Rock It Come Over: The Folk Music of Jamaica

Rock It Come Over: The Folk Music of Jamaica

Rock It Come Over: The Folk Music of Jamaica

Rock It Come Over: The Folk Music of Jamaica

Synopsis

Rock it Come Over describes the music and lore of slavery from the early sixteenth century through emancipation in 1838 to the mid twentieth century. Lewin explores the role of music in the lives of the slaves as a method of communication, as a form of resistance and subversion, as a repository of oral history and beliefs, and, ultimately, as a means of survival.

The work is based on decades of research into the music sung and played by the working people of Jamaica. Lewin relates the music to traditions that preserve an African way of life, such as Revivalism and its strong heritage of faith and worship. She has a special interest in the Kumina cult and describes in detail the life and beliefs of Kumina queen, Imogene 'Queenie' Kennedy.

Rock it Come Over is the most extensive study of Jamaican folk music yet published. It is also an examination of the roots of that music and a record of the folk heritage that is, in spite of many efforts, rapidly retreating before the pressures of life today.

Excerpt

Jamaica is one of the few countries which have made the transition from a folk-based musical culture to a popular international music form. As the focus shifts from the traditional to the popular, so do public attention and recognition. Special steps have to be taken in such cases to preserve the treasury of folk heritage.

Several positive steps have been taken in Jamaica to record its musical heritage. The Jamaica Festival provides a platform for annual performance of the arts in which folk music is well represented in song and dance. What is more, the performances are largely school presentations, ensuring that the music is nurtured for each succeeding generation.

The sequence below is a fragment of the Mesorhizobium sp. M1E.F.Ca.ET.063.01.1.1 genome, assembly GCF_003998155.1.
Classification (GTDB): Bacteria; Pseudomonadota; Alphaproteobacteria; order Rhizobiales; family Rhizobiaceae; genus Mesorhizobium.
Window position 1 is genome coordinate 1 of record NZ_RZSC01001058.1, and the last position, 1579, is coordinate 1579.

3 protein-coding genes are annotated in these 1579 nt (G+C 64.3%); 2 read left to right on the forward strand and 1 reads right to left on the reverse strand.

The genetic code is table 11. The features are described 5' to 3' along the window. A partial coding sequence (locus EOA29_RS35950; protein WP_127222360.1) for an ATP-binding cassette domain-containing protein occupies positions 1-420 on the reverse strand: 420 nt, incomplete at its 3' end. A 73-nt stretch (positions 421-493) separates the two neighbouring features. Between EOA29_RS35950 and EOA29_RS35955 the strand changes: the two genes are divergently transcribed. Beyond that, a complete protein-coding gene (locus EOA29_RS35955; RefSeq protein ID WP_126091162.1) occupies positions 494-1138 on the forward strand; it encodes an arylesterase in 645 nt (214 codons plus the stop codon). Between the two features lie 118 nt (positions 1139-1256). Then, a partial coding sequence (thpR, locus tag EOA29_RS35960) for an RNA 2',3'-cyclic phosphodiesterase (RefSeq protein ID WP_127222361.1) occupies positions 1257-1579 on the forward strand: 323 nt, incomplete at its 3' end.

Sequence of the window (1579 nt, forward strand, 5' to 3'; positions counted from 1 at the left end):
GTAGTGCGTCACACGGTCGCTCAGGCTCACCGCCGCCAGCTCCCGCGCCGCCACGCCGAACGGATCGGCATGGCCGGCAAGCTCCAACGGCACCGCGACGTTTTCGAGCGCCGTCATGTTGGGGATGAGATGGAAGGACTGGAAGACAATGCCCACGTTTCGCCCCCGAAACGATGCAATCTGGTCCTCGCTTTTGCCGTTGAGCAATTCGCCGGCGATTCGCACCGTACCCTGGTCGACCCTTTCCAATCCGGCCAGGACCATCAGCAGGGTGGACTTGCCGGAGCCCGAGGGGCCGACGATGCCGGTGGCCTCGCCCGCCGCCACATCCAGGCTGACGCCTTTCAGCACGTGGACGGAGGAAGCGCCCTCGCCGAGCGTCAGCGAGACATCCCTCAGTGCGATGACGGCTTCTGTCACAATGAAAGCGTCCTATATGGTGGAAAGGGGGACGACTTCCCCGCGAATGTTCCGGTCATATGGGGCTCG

More important to the future is a record of the past. That immense responsibility was assigned by me officially to Dr Olive Lewin more than thirty years ago during my tenure as the minister responsible for culture. Dr Lewin was eminently suitable for a programme to collect our folk music in recordings and for transcribing many works to sheet music. Her qualifications as an accomplished teacher of music and pianist in her own right were a sound background to carry out this historical assignment.

Because we were very largely breaking new ground, much of the collection had to be carried out in the field, particularly in the rural areas where the retention of traditional music is stronger.

Olive Lewin went beyond the original scope of her assignment which was to collect the large number of mento songs and the ring play tunes performed as games among children and adults in folk society. The African retentions which still exist in some areas of Jamaica, as expressed in musical dance and song, came to her attention: Tambo, Ettu, Nago, and Goombeh. Dr Lewin researched these relatively unfamiliar areas of folk culture, adding them to the collection. Of special interest were the legendary Maroons and the Kumina cult, both Afrocentric groups where, for special reasons, survival of African traditions were highest.

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